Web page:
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Off-Topic Demographic Trends and future Recruiting for the U

Sgt_Cane

When the U is on, there is nothing else like it.
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So back in 2014ish a poster talked about how Miami is becoming gentrified and how a lot of the African American population is headed north to places like Atlanta and the Carolinas. He was downvoted into oblivion (by myself included).

Today as I’m scrolling thru Twitter in celebration of our recent OC hire I see this tweet and reply from everyone’s favorite documentary filmmaker and a poster.


Really hope this trend is addressed obviously for more reasons than football.
 

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villain

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I remember article in miami herald in early 2000's writing about what happen to the youth in south florida. Everyone complained about the cost of living in florida is just to high for the young so everyone was moving up to atlanta. I notice people will wither try to move to broward or palm beach, if that is not sufficient then metro alanta it is.
Honestly south florida needs to find a another business sector beside hospitality, tourism, medical and international banking
 

JeddTheFisch

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It is definitely something to monitor, and another reason that we have to recruit better in the rest of the state.
 
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Shouldn't effect recruiting too much, the most recent example I can give is Shaq, Pinckney, & Michael Jackson, all of their parent(s) were from Dade.

And let's stop beating around the bush and call it what it is, Urban Colonization. What's cheaper, to build a whole new community with a police force, mass transit, waste water plant, paved roads, schools, etc.?...or do you just invade a community that already has all that? It's a no brainer.

Reminds me of a scene from The Wire:

 
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g8rh8rMD

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Gentrification is not just a Miami issue
The issue that is somewhat specific to Miami is high property taxes. Homestead exemption can help, but Miami has a high mileage rate, and property values are extremely high, makes it difficult for anyone who doesn’t make a **** ton of money to live in Miami, regardless of race.
 
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Demographics has sent this whole country into a frenzy. From my perspective there should be legislation prohibiting Corporations from purchasing single family and townhomes. We've allowed Corps to run amuck and now they own the government. While we fight about demographics and participation, corps limiting who can live the American dream.
 

Hold My Beer

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And let's stop beating around the bush and call it what it is, Urban Colonization. What's cheaper, to build a whole new community with a police force, mass transit, waste water plant, paved roads, schools, etc.?...or do you just invade a community that already has all that? It's a no brainer.
And "relocate" communities that have been in place for hundreds of years to run down suburbs with typically poor or non-existent leadership and structure in place.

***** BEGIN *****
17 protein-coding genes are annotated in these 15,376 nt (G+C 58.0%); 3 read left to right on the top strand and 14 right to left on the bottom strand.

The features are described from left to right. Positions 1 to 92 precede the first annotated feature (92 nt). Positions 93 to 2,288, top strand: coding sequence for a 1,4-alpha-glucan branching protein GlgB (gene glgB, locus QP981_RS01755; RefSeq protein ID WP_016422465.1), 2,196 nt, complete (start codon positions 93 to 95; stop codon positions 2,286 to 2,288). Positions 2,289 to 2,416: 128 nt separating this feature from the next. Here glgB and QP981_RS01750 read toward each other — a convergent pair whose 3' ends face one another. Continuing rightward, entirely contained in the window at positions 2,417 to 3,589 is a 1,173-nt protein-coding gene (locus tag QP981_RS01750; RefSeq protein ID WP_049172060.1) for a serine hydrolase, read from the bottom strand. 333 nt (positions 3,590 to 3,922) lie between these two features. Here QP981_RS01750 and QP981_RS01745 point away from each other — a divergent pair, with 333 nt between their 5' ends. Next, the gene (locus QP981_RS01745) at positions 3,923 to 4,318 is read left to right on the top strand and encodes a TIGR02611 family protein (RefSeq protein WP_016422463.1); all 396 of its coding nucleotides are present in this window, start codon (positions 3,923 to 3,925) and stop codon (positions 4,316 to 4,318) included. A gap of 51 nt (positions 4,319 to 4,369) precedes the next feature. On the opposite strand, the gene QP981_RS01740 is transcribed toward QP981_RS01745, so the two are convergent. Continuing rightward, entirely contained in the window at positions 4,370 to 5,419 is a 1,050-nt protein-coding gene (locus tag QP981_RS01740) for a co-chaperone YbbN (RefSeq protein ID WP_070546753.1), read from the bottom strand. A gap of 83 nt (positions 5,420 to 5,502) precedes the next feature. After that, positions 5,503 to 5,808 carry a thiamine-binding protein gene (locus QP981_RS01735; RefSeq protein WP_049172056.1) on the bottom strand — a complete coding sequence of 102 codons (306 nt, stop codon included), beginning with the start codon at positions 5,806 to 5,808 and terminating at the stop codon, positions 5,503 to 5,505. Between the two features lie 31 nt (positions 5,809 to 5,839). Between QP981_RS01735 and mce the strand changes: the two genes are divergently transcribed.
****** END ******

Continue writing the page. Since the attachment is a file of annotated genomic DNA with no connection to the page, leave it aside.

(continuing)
JD08

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The issue that is somewhat specific to Miami is high property taxes. Homestead exemption can help, but Miami has a high mileage rate, and property values are extremely high, makes it difficult for anyone who doesn’t make a **** ton of money to live in Miami, regardless of race.
That's no different in Broward or Palm Beach. A $50k homestead exemption might have been signiificant on a $150k house, but not so much on a $650k house.
 

SpikeUM

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After the GFC, the government in their infinite wisdom, passed a series of rules that made it much harder for banks to lend on construction. As a result, on a macro basis, we have a housing shortage in this country, especially middle and lower end housing.

Add to that shortage a longer term demographic trend towards the Sunbelt that was exacerbated by Covid, and you have the makings of a crisis, which is unlikely to reverse any time soon. Does the typical person want to live in a colder climate with higher taxes, or a warmer climate with lower taxes?
 

PBJFanatic

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A lot of lower income people around where I live have gotten up and left to the Deep South for tax, wage and inflation relief. They work remotely now and dont have to spend that extra 15-20% on big market housing costs.
 

SpikeUM

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A lot of lower income people around where I live have gotten up and left to the Deep South for tax, wage and inflation relief. They work remotely now and dont have to spend that extra 15-20% on big market housing costs.

In Florida, the hottest housing markets percentage wise are the smaller cities; SW Florida for example, is red hot, because its cheap compared to SE Florida. I believe Ft. Myers had the highest year over year rent percentage increase in the country. Mobile, Little Rock, Pensacola, San Antonio etc. experienced similar growth.
 
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